It’s the talking point to end all talking points these days in the residential real estate industry. Very few people knew well in advance what the fallout might be from the recent Burnett vs. NAR class action trial, in which the defendants, the National Association of REALTORSⓡ (NAR) and real estate franchisors HomeService of America, Keller Williams, and HomeServices subsidiaries BHH Affiliates and HSF Affiliates, were found to have conspired to inflate commissions in violation of federal law, with an award of $1.78 billion to the plaintiffs.
And very few could know that more and even bigger lawsuits would follow immediately. But what most everyone in real estate acknowledges now is that changes to how business has been conducted are almost certain to come.
We asked real estate professionals on all levels to provide their thoughts on how the court cases could impact them as well as the industry. Here’s what they had to say.
“What a mess. I really try hard not to overreact to what ‘might’ happen, but certainly there will be changes in the industry as a result of this suit. Whether that’s a sea of change is still to be seen. Meanwhile, it’s watch and wait for me.” –Matt Widdows, HomeSmart CEO & Founder
“Following the trial, I didn’t feel NAR fully explained the value of the organization in addition to state/local associations and the MLS. I can’t imagine the world of real estate without the supervision and enforcement of rules, ethics, morals and values that the NAR holds us to.” –Paul Ekstrom, Broker & Owner, Realty ONE Group Choice, Andover, Minnesota
“I think it is a great opportunity for growth and education, for both the consumers and real estate practitioners. I am reserving my opinion on most of it until the appeal process is over. I am expecting some proactive changes in the way we as agents work and explain things to our clients, but ultimately I think the changes will provide a better experience for the consumers.” –Jeffrey Decatur, Broker Associate, RE/MAX Capital, Latham, New York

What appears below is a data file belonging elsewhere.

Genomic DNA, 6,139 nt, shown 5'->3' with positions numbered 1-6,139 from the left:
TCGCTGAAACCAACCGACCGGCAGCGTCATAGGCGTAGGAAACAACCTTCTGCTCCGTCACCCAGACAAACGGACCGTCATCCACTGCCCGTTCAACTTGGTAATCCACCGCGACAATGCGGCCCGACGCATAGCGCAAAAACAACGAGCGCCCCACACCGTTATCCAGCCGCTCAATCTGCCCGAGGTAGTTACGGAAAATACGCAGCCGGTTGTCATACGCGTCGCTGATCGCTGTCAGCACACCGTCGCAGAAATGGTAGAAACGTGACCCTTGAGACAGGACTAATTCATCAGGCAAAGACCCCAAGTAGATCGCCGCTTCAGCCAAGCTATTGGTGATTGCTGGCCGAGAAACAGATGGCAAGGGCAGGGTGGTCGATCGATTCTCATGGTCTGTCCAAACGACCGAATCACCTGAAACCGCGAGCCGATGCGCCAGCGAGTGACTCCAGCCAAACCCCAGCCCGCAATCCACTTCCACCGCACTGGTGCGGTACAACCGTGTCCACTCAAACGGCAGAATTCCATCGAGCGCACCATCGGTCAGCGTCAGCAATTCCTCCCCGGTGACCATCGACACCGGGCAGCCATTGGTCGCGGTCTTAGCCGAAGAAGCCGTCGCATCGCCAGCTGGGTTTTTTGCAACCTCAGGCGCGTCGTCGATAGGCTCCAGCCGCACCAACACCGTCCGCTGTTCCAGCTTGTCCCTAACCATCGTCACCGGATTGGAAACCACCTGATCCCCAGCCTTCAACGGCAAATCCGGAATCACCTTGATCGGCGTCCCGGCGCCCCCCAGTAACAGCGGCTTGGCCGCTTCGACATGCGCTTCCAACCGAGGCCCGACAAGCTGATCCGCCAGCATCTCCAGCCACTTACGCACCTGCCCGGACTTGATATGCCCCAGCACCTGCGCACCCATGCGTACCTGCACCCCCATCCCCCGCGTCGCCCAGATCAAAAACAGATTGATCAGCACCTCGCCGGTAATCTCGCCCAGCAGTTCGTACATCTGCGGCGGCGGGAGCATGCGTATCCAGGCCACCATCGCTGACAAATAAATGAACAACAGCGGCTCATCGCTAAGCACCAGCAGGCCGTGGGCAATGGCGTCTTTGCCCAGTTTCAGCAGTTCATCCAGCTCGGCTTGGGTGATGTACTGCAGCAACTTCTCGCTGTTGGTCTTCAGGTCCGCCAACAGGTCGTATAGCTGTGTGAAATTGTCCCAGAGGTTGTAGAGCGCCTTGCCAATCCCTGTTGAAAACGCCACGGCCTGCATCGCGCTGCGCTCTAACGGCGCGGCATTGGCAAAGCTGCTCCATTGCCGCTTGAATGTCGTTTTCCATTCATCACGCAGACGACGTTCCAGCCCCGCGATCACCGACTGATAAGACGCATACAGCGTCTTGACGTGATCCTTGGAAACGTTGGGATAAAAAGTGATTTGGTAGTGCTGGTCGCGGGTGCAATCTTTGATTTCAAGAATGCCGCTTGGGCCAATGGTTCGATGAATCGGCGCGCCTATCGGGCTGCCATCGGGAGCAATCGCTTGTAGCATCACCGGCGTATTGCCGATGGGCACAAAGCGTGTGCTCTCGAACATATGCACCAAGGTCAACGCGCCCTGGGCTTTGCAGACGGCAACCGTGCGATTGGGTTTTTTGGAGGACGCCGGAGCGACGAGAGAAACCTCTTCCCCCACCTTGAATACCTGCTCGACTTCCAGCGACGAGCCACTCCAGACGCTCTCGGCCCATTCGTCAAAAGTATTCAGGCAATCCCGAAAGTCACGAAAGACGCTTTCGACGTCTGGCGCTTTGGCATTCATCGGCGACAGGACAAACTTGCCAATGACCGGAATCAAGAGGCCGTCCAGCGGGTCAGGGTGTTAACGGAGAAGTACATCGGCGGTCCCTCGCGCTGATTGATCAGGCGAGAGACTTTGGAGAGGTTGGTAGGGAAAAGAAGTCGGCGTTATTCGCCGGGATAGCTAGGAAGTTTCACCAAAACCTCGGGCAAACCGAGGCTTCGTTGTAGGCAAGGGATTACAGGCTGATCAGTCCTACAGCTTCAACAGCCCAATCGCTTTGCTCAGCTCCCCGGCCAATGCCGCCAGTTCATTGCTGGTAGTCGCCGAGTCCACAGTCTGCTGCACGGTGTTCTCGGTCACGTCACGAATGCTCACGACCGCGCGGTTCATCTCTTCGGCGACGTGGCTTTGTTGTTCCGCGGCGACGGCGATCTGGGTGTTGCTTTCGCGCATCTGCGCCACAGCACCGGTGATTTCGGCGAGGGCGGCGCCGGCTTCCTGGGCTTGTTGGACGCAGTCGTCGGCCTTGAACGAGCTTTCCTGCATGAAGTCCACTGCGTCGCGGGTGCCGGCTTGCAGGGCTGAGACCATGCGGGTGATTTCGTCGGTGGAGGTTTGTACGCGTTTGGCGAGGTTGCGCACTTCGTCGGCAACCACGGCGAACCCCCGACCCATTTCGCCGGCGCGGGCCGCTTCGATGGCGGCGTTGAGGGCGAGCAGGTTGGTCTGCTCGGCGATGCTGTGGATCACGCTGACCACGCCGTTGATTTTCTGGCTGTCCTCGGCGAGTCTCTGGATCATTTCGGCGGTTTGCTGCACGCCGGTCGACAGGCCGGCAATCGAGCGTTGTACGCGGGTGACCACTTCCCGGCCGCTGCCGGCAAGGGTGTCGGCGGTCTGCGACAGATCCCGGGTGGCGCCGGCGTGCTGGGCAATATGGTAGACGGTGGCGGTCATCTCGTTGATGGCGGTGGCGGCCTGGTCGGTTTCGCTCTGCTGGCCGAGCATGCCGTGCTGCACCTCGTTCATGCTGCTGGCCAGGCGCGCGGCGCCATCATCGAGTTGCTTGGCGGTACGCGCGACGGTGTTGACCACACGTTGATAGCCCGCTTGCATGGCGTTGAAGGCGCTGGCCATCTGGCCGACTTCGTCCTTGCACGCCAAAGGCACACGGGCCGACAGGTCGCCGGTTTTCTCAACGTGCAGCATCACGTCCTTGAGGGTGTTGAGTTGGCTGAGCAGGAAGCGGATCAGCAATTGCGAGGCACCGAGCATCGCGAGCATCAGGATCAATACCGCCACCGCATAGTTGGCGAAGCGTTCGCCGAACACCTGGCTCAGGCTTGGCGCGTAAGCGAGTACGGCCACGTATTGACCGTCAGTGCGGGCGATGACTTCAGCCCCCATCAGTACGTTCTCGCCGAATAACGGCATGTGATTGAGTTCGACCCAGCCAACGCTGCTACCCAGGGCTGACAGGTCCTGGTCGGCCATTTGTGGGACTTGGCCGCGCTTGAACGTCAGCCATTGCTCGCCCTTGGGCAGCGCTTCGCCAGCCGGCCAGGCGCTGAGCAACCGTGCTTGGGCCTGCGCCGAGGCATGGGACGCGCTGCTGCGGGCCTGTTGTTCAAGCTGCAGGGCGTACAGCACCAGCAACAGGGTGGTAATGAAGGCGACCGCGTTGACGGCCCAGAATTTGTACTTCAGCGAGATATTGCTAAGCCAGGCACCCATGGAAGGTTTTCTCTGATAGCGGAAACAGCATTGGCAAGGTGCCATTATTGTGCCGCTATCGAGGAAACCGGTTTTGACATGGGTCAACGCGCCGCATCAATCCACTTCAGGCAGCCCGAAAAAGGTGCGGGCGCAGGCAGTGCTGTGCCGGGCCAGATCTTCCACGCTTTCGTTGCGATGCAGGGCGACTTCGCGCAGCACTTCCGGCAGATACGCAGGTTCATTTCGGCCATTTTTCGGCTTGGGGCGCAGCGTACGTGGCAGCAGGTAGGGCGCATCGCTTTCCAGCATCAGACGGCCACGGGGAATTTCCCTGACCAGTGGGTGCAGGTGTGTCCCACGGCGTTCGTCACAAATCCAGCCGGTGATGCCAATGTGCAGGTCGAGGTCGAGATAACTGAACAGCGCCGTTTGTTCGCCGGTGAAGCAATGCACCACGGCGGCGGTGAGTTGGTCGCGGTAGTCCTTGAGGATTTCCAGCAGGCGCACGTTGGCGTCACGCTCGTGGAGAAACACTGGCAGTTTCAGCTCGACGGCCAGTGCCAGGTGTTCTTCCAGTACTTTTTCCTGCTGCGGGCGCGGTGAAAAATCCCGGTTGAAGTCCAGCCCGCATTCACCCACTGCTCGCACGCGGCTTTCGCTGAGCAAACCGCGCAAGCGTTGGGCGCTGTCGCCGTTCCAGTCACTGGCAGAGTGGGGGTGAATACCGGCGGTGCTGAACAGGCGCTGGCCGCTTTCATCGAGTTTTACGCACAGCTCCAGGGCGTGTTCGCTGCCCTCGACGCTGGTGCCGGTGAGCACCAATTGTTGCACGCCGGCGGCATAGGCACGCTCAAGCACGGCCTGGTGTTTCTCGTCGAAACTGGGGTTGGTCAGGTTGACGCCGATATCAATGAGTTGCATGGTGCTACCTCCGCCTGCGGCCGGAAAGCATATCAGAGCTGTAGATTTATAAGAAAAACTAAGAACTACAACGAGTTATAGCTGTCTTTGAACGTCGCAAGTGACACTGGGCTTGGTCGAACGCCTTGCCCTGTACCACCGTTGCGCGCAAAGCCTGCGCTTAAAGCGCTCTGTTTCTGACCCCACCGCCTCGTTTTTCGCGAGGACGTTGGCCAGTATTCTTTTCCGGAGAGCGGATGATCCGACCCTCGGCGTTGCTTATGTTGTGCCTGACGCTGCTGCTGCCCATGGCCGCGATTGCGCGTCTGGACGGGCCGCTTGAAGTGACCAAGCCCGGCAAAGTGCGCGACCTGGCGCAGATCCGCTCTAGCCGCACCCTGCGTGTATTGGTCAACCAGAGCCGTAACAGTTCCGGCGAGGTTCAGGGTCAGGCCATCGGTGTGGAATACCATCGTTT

“The industry is going to change. The market is shifting and the strong will survive. The trial forces brokers/agents to have serious conversations with their sellers and buyers to educate them on the market and the benefits of working with a real estate professional.” –Melissa Hoff, REALTORⓡ, The Hoff Group at Compass, Fort Lauderdale, Florida
“We (corporate parent Anywhere) were proactive instead of being passive, and settled on these charges without an admission of guilt or wrongdoing. That said, our company listing agreement already separates the listing side of the commission from the buyer side. Our duty to our seller is to inform and disclose. We already let our sellers know that “commissions are negotiable by law” so this is not new. We point out from the beginning that You are not allowed to ‘set’ a commission, that it needs to be a conversation with the seller for both the listing side and the buyer side.” –Joni Usdan, REALTORⓡ, Coldwell Banker, Westport, Connecticut
“I think of the buyers already struggling to afford a down payment and closing costs. Add paying a buyer commission to the costs and you are leaving many out of the market. It saddens me. Because buying real estate helped me so much over the years. It will take away the opportunity to build wealth from a population that should not be left out. It feels like a step backwards as far as equity and inclusion.” –Pam Rosser Thistle, REALTOR®, Berkshire Hathaway HomeServices Fox & Roach, Philadelphia, Pennsylvania
“The NAR trial outcome could bring about a major shift in how we structure agent commissions. The verdict has sparked quite the conversation, and many of us are bracing for how this might change our brokerage operations. Among my peers, there’s a lot of talk about the future of commissions and a growing demand for transactional transparency. The trial’s emphasis on how we structure commissions has ignited discussions about fair practices and protecting consumer rights. I can see our profession evolving, perhaps moving towards more flexible commission models and focusing more on the relationships between clients and agents.” –Adrian Provost, Principal Broker & President, Realty ONE Group Terminus, Atlanta, Georgia